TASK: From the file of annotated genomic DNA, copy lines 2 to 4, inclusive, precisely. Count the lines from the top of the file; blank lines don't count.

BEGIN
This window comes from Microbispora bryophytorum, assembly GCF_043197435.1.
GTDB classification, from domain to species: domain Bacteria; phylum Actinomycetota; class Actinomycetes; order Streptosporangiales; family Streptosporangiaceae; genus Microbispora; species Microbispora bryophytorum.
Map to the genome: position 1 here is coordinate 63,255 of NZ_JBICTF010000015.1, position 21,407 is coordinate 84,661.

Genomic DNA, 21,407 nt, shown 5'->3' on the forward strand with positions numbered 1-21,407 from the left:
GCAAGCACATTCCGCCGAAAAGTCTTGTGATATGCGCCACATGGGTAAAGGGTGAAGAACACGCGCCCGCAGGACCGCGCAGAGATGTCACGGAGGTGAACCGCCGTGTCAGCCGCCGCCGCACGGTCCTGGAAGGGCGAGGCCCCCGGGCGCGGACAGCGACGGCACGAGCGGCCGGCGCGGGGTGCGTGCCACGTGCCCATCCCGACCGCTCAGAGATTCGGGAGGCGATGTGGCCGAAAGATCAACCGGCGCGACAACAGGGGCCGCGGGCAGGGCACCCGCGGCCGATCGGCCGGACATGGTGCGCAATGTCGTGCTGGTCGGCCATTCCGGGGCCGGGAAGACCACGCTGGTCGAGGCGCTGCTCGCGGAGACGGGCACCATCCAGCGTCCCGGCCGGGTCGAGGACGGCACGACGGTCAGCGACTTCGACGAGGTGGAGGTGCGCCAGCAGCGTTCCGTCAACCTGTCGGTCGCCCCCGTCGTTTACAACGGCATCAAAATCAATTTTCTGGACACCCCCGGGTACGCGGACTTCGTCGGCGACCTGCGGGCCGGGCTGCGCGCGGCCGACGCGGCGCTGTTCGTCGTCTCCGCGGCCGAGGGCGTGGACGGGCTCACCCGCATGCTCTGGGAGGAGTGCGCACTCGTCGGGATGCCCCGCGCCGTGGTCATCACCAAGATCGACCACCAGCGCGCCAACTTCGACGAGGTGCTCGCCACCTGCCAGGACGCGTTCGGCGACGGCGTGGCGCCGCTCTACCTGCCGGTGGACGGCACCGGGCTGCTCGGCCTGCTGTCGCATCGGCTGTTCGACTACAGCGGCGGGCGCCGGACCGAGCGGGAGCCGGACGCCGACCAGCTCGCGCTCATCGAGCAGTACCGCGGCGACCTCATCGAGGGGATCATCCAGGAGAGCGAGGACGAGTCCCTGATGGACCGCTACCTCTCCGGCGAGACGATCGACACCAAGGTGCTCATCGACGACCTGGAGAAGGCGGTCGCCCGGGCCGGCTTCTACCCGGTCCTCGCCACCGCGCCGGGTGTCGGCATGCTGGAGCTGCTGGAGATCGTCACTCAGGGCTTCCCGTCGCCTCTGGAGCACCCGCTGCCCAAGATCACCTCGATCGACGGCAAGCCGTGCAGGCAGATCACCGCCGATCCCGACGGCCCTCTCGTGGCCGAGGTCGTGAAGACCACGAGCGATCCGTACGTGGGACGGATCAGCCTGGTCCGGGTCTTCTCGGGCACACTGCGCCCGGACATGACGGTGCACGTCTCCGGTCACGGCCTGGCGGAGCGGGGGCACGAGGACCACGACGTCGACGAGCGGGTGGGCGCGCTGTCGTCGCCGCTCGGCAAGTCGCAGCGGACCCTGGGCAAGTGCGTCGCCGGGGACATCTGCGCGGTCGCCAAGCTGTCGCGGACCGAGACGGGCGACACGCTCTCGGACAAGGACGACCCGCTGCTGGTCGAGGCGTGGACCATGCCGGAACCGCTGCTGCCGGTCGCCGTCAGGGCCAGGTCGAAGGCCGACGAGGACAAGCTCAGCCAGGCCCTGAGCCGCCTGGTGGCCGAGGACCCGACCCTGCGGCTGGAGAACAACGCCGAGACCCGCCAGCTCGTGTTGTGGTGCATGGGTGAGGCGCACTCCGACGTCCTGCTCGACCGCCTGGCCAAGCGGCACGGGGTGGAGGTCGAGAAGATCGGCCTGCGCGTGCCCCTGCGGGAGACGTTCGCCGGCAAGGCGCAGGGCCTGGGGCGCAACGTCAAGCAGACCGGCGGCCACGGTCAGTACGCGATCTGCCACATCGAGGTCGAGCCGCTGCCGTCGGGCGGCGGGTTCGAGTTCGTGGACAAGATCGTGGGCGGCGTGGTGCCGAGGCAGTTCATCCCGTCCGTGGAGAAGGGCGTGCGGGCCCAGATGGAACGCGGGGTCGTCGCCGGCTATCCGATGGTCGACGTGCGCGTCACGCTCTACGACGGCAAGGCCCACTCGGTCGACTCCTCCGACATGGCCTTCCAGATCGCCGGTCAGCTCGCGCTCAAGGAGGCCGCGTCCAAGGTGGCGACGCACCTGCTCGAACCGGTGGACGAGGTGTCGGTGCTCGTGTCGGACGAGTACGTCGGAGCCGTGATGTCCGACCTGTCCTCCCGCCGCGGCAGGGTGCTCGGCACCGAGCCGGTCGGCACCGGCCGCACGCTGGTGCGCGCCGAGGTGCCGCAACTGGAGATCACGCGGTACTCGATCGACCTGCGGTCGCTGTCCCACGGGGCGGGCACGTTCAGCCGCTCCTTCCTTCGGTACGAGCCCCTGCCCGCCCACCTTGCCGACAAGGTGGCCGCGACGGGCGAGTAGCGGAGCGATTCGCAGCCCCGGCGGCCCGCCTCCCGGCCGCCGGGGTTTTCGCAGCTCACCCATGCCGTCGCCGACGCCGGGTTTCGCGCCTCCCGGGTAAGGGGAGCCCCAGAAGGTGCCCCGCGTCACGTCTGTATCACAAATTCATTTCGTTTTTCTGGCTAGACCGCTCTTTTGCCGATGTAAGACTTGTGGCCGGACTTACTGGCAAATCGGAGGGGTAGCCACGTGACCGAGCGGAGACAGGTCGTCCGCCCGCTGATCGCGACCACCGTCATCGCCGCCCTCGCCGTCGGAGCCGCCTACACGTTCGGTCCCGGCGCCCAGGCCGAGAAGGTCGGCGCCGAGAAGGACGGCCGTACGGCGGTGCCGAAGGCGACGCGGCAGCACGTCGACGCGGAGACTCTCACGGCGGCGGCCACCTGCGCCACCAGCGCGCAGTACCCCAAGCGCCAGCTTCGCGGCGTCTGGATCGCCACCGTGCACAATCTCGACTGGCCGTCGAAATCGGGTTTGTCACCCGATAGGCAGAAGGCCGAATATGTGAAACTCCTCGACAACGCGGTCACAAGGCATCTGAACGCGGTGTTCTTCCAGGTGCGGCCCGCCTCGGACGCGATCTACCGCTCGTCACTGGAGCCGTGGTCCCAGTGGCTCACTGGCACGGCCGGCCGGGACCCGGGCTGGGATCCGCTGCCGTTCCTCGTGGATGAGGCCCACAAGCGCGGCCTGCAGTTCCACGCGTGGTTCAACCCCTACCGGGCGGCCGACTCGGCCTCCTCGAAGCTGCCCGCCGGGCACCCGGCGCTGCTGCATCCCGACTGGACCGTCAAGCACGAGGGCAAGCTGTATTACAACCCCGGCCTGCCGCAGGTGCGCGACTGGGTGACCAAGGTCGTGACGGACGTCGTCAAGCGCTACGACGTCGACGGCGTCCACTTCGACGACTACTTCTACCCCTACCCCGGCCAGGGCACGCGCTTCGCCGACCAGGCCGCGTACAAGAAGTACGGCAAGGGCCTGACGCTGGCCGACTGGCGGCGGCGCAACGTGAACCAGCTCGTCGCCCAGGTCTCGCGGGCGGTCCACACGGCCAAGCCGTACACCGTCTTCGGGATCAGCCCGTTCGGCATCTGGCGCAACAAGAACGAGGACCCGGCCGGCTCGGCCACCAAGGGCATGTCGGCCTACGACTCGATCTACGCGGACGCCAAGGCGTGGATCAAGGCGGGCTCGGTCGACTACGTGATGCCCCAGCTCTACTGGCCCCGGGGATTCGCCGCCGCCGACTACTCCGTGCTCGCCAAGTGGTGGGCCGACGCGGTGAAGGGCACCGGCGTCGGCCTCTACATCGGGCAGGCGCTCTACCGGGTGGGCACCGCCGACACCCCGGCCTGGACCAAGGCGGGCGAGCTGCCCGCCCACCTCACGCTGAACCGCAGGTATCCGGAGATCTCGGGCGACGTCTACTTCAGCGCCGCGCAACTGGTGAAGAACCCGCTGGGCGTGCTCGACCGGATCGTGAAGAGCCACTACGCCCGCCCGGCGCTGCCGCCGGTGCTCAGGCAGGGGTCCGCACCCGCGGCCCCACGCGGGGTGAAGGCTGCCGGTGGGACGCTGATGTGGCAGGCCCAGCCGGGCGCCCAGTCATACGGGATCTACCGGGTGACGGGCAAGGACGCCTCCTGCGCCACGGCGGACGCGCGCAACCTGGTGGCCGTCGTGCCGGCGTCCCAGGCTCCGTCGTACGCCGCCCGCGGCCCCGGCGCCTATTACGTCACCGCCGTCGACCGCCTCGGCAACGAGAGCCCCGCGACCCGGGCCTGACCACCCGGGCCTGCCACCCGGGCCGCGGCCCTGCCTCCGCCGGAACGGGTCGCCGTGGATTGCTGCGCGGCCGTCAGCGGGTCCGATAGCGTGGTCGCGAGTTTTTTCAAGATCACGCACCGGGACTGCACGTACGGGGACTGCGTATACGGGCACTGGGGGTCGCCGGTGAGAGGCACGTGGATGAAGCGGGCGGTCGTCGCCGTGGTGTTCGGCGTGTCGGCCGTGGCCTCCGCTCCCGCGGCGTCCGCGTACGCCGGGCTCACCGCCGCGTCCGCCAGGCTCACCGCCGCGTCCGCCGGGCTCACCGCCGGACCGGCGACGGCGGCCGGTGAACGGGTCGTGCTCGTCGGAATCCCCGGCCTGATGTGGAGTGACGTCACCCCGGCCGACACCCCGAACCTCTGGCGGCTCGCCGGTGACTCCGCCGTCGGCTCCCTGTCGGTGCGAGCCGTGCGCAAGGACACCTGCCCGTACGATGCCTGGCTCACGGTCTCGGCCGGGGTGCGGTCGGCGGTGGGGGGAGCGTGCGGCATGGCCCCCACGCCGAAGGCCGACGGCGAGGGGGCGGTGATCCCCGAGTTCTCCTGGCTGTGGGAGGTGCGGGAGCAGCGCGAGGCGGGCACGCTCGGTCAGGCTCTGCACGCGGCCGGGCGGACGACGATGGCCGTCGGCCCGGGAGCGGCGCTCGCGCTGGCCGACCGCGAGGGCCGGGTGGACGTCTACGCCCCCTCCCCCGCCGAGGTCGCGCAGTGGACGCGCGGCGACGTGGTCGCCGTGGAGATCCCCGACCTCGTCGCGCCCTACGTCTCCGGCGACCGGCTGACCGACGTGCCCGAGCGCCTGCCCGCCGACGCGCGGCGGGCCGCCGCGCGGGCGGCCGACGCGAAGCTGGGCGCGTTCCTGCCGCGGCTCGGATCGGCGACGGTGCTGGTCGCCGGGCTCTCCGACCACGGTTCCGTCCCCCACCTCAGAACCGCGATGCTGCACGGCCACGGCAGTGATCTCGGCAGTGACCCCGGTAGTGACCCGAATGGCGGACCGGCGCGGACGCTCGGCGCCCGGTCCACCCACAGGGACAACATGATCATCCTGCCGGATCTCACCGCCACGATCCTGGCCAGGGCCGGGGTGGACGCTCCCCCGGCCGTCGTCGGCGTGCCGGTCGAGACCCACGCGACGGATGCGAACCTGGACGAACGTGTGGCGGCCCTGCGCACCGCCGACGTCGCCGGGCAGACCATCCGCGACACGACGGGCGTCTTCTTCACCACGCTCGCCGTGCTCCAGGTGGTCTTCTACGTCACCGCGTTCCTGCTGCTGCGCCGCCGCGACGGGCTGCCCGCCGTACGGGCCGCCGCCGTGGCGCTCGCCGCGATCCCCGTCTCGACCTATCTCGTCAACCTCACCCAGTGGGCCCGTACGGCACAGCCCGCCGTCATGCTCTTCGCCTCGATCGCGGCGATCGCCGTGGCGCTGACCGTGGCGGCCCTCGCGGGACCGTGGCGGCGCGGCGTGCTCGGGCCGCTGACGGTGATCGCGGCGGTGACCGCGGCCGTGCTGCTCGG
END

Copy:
GTDB classification, from domain to species: domain Bacteria; phylum Actinomycetota; class Actinomycetes; order Streptosporangiales; family Streptosporangiaceae; genus Microbispora; species Microbispora bryophytorum.
Map to the genome: position 1 here is coordinate 63,255 of NZ_JBICTF010000015.1, position 21,407 is coordinate 84,661.

Genomic DNA, 21,407 nt, shown 5'->3' on the forward strand with positions numbered 1-21,407 from the left: